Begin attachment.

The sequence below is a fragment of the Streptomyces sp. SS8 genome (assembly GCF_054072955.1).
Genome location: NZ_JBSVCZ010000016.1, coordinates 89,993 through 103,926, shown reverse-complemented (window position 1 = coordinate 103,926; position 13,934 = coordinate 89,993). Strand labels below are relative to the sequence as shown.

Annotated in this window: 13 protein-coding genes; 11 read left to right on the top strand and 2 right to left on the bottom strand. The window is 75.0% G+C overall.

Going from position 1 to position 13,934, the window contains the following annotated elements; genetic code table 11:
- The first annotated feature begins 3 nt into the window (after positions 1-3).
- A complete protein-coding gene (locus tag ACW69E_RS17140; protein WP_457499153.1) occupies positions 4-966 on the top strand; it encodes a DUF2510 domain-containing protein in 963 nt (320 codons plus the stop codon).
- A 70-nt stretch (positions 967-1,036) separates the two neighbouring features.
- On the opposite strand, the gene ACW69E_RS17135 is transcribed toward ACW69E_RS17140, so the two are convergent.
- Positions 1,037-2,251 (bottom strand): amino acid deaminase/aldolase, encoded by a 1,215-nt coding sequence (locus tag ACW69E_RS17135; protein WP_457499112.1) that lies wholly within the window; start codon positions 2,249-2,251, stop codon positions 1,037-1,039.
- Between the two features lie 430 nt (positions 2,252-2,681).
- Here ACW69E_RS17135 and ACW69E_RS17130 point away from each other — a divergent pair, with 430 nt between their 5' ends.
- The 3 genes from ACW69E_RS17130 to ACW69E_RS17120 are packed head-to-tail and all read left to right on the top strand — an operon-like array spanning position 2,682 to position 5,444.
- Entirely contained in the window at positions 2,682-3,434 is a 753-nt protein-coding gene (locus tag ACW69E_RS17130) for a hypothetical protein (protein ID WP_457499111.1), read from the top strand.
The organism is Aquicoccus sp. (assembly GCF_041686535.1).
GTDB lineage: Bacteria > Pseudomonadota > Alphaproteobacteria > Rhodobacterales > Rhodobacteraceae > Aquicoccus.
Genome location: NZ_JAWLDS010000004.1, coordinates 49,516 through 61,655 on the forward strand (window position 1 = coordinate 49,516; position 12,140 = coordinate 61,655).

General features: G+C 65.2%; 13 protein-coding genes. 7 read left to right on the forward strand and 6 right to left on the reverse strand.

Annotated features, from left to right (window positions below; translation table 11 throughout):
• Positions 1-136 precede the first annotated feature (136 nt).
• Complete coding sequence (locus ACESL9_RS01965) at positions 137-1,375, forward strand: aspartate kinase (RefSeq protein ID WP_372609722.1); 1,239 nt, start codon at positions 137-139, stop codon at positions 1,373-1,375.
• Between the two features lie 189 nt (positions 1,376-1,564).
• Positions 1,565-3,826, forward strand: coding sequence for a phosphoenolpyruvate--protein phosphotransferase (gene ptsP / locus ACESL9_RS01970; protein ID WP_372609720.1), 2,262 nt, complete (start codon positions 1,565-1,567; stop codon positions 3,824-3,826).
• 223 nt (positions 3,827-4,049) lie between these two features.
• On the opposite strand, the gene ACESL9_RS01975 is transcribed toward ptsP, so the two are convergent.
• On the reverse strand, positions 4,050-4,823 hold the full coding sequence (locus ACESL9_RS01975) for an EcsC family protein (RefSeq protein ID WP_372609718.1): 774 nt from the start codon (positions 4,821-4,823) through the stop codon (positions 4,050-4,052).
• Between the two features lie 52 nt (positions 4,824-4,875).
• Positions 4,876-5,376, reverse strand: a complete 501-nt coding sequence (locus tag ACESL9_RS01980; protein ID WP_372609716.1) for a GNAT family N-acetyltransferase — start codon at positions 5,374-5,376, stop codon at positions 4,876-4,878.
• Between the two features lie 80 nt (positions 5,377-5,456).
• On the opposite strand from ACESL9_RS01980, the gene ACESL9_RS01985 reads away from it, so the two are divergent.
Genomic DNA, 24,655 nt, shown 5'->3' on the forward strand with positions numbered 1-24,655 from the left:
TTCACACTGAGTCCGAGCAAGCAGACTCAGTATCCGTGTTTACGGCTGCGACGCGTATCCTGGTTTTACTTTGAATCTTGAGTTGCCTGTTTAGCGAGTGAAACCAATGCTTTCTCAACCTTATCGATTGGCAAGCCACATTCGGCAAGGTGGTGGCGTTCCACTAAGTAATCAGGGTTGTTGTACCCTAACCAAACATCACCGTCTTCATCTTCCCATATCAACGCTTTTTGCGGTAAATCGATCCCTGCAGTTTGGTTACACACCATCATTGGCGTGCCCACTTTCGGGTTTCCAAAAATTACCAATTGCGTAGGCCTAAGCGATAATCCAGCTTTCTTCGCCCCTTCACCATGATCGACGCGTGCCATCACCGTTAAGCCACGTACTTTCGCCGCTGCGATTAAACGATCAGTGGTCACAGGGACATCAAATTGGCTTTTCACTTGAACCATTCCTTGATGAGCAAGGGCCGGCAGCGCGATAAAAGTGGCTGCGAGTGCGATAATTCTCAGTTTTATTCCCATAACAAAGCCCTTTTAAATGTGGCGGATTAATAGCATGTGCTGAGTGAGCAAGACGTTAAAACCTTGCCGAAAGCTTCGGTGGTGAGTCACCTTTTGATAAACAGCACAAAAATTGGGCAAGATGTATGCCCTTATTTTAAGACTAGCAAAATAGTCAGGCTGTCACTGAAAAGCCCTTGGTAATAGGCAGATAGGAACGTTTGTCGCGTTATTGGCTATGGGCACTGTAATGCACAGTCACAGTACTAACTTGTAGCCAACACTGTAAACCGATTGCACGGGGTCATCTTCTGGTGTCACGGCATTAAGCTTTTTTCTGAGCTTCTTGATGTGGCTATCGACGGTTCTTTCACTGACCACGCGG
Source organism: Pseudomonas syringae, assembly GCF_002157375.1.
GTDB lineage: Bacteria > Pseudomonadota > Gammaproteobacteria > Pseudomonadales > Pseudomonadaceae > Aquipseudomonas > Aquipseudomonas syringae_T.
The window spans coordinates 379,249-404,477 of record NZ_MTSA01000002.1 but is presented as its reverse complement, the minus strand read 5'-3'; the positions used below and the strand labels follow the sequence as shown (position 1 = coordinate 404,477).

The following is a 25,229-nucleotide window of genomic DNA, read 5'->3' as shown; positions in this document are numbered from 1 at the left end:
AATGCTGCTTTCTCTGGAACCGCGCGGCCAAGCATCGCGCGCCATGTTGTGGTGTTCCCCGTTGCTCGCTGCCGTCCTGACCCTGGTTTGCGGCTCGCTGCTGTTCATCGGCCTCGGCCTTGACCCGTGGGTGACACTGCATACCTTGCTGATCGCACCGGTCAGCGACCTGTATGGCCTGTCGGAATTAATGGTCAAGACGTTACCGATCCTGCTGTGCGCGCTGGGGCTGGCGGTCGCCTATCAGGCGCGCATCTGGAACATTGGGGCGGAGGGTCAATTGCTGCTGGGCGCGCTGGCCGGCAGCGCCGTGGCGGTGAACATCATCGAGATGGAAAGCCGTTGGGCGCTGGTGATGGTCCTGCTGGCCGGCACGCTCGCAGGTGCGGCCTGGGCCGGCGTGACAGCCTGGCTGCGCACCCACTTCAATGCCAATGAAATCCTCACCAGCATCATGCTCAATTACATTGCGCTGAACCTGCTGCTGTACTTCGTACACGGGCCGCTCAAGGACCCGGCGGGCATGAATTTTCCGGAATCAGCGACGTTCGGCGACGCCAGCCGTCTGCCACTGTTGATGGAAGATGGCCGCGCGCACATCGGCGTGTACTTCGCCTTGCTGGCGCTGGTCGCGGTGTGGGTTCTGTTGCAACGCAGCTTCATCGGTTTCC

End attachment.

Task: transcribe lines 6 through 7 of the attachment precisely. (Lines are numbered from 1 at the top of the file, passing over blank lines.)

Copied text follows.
- A complete protein-coding gene (locus tag ACW69E_RS17140; protein WP_457499153.1) occupies positions 4-966 on the top strand; it encodes a DUF2510 domain-containing protein in 963 nt (320 codons plus the stop codon).
- A 70-nt stretch (positions 967-1,036) separates the two neighbouring features.